Uruguay may be small in size, but this cultural gem has a lot to offer. Sandwiched between Brazil and Argentina, the verdant nation is home to pristine beaches, grand art-deco- and colonial-style homes and a lush interior that’s ripe for exploration.
Whether you’re into lying on the sand with a novel, dancing until the sun rises or diving into extreme sports, Uruguay is a destination for it all.
Stroll Along the Rambla
Boasting a stunning coastline facing Rio de la Plata and the Atlantic Ocean, Uruguay’s waterfront is full of things to see and do. Montevideo, the capital city, has one of the longest ramblas (promenades) in the world, where you can enjoy a scenic walk, run or quality people-watching on sunny days.
Along the way, you’ll find all manner of shops and eateries on the city side of the esplanade. Building regulations prohibit structures on the seaside, so you’ll always have a stunning ocean view.
Other Uruguayan cities have beautiful ramblas, too, including Piriápolis and Punta del Este.
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Find the Beef
Though vegetarians can certainly navigate the country’s culinary scene just fine, you’d be remiss not to try Uruguay’s traditional flame-grilled specialties. Most classic dishes here involve meat, namely asado (beef roasted over fire). Think of it as South American barbecue.
Another top choice is chivito, a beef sandwich topped with fried egg, vegetables, olives, cheese and almost anything else you can think of.
For dessert, try anything with dulce de leche — it’ll become your new obsession.
Attend a Soccer Match
Even if you’re a not soccer fan, you probably know how passionate Uruguayans are for this sport. Either way, attending a match is a must when visiting this South American country.
A word to the wise: you may want to skip any match between Nacional and Peñarol, the country’s main national teams, as tensions tend to heat up during this rivalry.
Definitely plan a stop at Estadio Centenario in Montevideo, which was built for the first World Cup in 1930. It is also the home of Museo del Fútbol, a museum that walks you through the sport’s history.
Wander Through a Time Capsule
Uruguay’s history is rich, and some streets still retain a colonial-era vibe. Ciudad Vieja, Montevideo’s oldest neighborhood, is full of museums and historic buildings, such as the neo-Gothic Palacio Salvo, the Teatro Solís (a theater) and Museo del Carnaval (Carnival Museum).
Colonia del Sacramento is one of the country’s oldest cities, founded as a Portuguese settlement in the 17th century. Walking its streets feels like traveling through time.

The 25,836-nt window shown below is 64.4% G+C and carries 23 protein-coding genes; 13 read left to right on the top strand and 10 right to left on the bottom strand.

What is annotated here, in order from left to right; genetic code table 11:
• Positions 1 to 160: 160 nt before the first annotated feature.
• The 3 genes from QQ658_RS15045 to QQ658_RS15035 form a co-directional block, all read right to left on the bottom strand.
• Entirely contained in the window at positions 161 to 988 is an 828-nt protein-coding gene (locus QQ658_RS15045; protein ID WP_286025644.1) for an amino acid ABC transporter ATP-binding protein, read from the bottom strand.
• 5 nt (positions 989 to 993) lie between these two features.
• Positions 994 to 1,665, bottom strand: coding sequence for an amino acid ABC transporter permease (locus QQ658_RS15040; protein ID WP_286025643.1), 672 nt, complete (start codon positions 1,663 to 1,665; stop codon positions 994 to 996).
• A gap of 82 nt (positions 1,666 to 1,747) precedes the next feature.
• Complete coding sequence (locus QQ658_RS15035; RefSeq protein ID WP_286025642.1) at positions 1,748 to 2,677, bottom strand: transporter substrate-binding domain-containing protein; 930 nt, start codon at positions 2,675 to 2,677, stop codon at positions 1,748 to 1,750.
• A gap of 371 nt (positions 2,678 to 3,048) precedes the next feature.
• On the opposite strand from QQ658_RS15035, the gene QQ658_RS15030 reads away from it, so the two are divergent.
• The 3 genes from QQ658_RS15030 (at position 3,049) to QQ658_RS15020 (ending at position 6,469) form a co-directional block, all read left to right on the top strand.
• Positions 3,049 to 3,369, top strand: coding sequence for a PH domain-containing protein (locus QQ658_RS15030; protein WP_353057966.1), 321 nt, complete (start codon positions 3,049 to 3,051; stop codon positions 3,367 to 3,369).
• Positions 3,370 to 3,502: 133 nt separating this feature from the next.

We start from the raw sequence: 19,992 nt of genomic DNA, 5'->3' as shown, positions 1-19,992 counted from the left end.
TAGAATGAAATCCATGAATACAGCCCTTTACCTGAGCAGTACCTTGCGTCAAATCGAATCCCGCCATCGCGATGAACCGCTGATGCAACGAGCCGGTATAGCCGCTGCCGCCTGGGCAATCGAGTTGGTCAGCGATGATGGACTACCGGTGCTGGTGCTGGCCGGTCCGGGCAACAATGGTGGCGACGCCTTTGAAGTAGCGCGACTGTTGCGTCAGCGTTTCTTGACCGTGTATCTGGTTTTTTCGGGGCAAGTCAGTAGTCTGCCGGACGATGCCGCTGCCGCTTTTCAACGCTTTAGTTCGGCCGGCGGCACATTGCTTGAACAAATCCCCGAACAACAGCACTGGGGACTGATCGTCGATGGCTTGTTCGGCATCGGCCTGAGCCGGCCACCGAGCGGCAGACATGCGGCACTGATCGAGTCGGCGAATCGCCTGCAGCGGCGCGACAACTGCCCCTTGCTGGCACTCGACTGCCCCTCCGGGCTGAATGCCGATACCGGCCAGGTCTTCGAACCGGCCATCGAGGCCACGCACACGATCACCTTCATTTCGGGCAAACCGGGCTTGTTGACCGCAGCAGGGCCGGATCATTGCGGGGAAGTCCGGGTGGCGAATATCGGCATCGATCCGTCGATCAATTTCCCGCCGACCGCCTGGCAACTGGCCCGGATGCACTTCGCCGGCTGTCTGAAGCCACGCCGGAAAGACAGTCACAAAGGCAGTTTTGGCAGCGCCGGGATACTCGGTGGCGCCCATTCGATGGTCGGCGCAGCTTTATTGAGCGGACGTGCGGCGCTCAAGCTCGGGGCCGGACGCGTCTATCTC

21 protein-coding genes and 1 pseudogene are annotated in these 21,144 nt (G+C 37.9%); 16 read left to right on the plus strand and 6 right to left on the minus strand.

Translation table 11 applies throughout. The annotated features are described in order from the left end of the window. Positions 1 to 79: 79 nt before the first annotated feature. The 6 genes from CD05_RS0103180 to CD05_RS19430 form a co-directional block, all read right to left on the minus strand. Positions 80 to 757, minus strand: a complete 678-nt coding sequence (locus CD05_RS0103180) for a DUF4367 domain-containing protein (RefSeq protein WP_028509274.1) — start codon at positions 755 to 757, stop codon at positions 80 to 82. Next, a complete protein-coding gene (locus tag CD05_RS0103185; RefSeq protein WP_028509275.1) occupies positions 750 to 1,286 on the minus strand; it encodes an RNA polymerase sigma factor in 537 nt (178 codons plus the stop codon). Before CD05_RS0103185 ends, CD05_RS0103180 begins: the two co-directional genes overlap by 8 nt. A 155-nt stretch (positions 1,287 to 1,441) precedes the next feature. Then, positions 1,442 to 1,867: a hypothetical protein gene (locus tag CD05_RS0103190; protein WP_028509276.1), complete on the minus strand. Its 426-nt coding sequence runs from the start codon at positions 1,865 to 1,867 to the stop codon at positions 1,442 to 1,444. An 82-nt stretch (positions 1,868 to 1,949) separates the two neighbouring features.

Experience Slow Living
Colonia del Sacramento is one of Uruguay’s oldest cities, founded as a Portuguese settlement in the 17th century. Walking its streets feels like traveling through time.
In most Uruguayan cities, locals live at a leisurely pace and it’s common for shops to close after lunch so people can take a nap. You should not only keep this in mind during your visit, but you should embrace the easygoing flow with your own midday rest session.
Of course, in Montevideo, you’ll find the same bustle as you would in any other cosmopolitan city, just on a much smaller scale.
Practically the national drink of Uruguay, mate is essentially a highly caffeinated tea made from an indigenous herb called yerba mate.
Drunk out of a traditional wooden vessel (also called mate) through a metal straw (bombilla), mate is as much a social experience as it is a culinary one. Locals sip it while they work, study, lie on the beach, watch TV or hang out with friends and family.
Visit Punta del Este
To many, Punta del Este seems like the South American equivalent of the French Riviera. This beach resort town offers several tempting attractions, including a marina, where some of the most luxurious ships in the world arrive every summer; top-notch shopping; phenomenal restaurants (like the beachfront La Huella — actually located in José Ignacio, next to Punta del Este — and French fine-dining venue La Bourgogne); and, of course, stunning beaches with white sand and turquoise waters.
Stay in Cabo Polonio
Enjoy a digital detox in the charming town of Cabo Polonio, so remote it has no electricity, roads leading to it or running water.
During winter, the place may look like a ghost town, but as soon as summer begins, it’s almost impossible to find accommodations. Laze your days away on the unspoiled beach and spend your nights gazing at more stars than you could imagine, thanks to the lack of artificial lighting.
Party during Carnival
Even if you’ve experienced the world-famous celebration in Rio, you won’t want to miss Uruguay’s version. For one, this iteration is the longest such festival in the world, raging for 40 consecutive nights from mid-January to early March.
This Carnival is a wonderfully chaotic melting pot of cultures, with a strong African influence. Listen for the sounds of candombe, a uniquely Uruguayan style of street performance featuring highly skilled bands of drummers and dancers.
There’s good reason that nearly 90 percent of the country comes out to participate in the revelry — with myriad floats, balloons, masks and costumes of every color, Carnival is a celebration worthy of any bucket list.
Celebrate Like a Local
Uruguay’s nightlife is unlike almost anything you’ve ever experienced. If you like dancing, bar hopping and socializing into the wee hours of the morning, get ready for a great time.
If you’re not a night owl, take a nap and make an effort to stay awake — it’ll be worth it. Locals don’t usually go out for drinks before 11 p.m. and the clubs are not crowded until at least 2 a.m.
The party tends to last until about 7 in the morning, so it might be wise to grab a mate before heading out for the night.